“5 Ways We Design Our Cities to Make Them Inhospitable to Human Life (Photos) | Alternet.” N.p., n.d. Web. 25 Mar. 2016.
The article by Allegra Kirkland discusses the five types of defensive architecture cities use to exclude certain groups of people. Kirkland talks about how cities and private spaces use defensive architecture like spikes, sprinklers, checkpoints and divided benches to exclude the poor, specifically the homeless. In addition to this, cities also use aural methods like playing unpleasant sounds to prevent people from selling or sleeping around businesses. Kirkland uses the example of the Bill Graham Civic Auditorium which played an industrial sound track to keep people from sleeping on the steps.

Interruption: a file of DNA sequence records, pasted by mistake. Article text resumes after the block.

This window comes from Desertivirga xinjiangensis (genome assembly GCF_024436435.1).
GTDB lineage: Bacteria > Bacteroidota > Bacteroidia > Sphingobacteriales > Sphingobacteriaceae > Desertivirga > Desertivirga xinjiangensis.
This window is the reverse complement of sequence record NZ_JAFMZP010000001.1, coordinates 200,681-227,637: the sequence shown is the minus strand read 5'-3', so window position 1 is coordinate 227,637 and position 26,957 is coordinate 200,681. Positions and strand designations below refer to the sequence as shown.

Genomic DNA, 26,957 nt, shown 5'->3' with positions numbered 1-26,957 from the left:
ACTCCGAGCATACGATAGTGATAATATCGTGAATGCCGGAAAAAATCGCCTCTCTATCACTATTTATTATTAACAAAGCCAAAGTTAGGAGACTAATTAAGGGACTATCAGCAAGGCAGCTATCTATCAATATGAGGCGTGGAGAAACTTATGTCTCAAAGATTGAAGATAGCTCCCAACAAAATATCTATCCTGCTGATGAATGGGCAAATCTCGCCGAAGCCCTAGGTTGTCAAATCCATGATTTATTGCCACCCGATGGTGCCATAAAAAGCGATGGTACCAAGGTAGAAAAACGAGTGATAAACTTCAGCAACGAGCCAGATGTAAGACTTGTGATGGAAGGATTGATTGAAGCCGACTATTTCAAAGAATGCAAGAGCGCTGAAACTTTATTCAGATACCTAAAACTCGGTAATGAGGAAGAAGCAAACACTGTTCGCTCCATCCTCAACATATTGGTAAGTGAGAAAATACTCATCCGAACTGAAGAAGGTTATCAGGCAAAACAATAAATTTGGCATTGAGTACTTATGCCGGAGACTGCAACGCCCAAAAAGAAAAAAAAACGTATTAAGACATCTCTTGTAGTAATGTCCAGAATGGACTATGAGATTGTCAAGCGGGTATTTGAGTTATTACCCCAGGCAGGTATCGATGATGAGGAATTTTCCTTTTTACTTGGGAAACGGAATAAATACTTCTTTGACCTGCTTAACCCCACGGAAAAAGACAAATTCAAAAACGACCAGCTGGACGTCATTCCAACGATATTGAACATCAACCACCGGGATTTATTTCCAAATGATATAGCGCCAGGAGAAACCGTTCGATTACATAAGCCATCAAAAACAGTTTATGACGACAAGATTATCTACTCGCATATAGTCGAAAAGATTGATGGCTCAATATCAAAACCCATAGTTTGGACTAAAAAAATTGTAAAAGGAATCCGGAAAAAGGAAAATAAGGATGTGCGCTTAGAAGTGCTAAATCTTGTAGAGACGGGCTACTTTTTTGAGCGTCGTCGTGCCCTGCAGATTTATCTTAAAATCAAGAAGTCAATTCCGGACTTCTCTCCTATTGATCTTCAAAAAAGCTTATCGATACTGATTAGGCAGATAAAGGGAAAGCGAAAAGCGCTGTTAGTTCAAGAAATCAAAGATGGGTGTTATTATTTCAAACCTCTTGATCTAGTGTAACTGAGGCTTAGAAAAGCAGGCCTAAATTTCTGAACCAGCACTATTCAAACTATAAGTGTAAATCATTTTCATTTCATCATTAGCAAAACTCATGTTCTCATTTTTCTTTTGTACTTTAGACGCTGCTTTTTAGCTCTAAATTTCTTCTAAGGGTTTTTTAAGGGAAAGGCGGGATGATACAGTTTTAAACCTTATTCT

I chose this article because it relates with my 7th annotated bibliography which focused on the use of spikes and expands on the different methods of defensive architecture being used in cities to exclude the homeless. This source also relates to the built environment setting found here in Atlanta. Most of the methods mentioned in Kirkland’s article can be seen in use throughout Atlanta. For example, some parks and businesses in Atlanta do use split benches, sprinkler systems, checkpoints and spikes to prevent the homeless from using those areas.